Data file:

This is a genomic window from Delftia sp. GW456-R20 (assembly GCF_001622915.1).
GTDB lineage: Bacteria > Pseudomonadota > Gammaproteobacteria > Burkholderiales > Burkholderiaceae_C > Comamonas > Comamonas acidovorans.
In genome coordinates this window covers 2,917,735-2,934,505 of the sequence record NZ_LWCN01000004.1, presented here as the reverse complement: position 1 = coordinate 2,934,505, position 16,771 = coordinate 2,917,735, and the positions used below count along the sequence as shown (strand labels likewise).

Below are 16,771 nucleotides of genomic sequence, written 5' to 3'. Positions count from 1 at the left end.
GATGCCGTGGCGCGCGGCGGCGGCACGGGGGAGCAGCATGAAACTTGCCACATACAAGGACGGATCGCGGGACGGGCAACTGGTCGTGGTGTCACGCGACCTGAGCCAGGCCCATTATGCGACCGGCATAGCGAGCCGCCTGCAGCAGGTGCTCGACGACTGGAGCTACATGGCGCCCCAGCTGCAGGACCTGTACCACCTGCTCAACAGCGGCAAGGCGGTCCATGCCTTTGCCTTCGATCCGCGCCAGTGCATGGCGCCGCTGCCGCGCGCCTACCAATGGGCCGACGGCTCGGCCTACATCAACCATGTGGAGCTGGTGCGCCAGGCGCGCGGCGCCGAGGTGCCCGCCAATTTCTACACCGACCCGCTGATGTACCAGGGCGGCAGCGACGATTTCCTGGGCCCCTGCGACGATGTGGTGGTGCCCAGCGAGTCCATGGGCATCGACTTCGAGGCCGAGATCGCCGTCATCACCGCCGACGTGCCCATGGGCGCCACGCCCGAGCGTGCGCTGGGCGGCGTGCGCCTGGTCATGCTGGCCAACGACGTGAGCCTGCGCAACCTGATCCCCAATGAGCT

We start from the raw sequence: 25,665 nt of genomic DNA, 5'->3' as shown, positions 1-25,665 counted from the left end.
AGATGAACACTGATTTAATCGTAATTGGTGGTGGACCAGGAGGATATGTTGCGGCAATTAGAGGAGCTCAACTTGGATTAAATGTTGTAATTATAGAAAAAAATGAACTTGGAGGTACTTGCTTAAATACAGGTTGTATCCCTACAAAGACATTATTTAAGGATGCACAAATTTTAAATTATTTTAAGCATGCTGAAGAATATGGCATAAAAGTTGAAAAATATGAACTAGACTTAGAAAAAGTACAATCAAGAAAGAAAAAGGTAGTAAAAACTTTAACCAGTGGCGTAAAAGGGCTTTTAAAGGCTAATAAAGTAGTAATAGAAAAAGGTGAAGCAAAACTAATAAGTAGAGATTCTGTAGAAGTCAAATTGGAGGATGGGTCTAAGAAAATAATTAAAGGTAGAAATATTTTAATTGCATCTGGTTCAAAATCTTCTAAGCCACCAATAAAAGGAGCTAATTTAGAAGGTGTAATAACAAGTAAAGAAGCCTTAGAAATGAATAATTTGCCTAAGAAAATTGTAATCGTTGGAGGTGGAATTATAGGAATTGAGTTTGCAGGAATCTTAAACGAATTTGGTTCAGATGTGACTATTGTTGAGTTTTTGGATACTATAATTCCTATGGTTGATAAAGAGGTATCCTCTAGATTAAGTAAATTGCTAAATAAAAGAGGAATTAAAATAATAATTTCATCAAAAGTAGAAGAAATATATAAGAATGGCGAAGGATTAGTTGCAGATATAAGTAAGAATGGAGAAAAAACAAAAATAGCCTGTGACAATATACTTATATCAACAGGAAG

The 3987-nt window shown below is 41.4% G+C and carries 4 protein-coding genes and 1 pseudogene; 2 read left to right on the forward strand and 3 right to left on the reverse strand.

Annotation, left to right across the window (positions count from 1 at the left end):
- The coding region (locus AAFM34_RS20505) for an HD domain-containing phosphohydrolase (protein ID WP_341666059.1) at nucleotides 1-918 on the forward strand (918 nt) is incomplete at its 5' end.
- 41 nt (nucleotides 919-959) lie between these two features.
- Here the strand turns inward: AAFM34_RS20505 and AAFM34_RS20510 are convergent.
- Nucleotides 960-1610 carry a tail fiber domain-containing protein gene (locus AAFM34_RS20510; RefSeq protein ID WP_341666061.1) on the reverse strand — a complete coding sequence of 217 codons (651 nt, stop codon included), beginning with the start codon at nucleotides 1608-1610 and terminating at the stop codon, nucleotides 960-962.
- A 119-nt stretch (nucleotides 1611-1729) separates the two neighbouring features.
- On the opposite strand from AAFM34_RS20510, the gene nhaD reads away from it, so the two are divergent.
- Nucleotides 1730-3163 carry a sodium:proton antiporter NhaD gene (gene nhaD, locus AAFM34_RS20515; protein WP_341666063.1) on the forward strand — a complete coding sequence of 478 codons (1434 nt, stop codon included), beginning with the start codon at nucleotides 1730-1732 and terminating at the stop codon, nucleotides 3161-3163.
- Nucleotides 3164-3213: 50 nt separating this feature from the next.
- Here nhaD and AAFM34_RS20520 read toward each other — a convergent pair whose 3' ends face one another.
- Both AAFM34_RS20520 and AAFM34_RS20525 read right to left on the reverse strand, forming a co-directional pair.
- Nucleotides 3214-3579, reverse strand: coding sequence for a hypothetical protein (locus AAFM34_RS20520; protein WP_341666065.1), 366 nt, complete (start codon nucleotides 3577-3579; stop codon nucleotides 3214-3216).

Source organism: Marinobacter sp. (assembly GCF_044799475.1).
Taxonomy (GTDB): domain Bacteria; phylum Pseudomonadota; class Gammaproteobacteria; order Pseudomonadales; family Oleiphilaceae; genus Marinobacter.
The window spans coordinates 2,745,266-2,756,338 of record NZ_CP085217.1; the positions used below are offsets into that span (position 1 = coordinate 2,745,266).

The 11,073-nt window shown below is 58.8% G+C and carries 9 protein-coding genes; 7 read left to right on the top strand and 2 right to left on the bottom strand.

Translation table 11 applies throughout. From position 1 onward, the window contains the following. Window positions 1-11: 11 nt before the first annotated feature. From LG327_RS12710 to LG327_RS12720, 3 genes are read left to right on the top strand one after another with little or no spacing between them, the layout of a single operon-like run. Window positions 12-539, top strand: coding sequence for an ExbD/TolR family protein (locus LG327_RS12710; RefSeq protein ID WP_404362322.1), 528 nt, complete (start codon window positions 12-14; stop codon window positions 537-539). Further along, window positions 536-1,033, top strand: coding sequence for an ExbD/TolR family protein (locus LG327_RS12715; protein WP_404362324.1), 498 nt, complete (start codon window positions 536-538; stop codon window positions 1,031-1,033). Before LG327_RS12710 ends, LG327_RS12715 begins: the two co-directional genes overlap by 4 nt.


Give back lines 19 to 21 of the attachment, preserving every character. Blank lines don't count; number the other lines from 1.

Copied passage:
- Both AAFM34_RS20520 and AAFM34_RS20525 read right to left on the reverse strand, forming a co-directional pair.
- Nucleotides 3214-3579, reverse strand: coding sequence for a hypothetical protein (locus AAFM34_RS20520; protein WP_341666065.1), 366 nt, complete (start codon nucleotides 3577-3579; stop codon nucleotides 3214-3216).

Source organism: Marinobacter sp. (assembly GCF_044799475.1).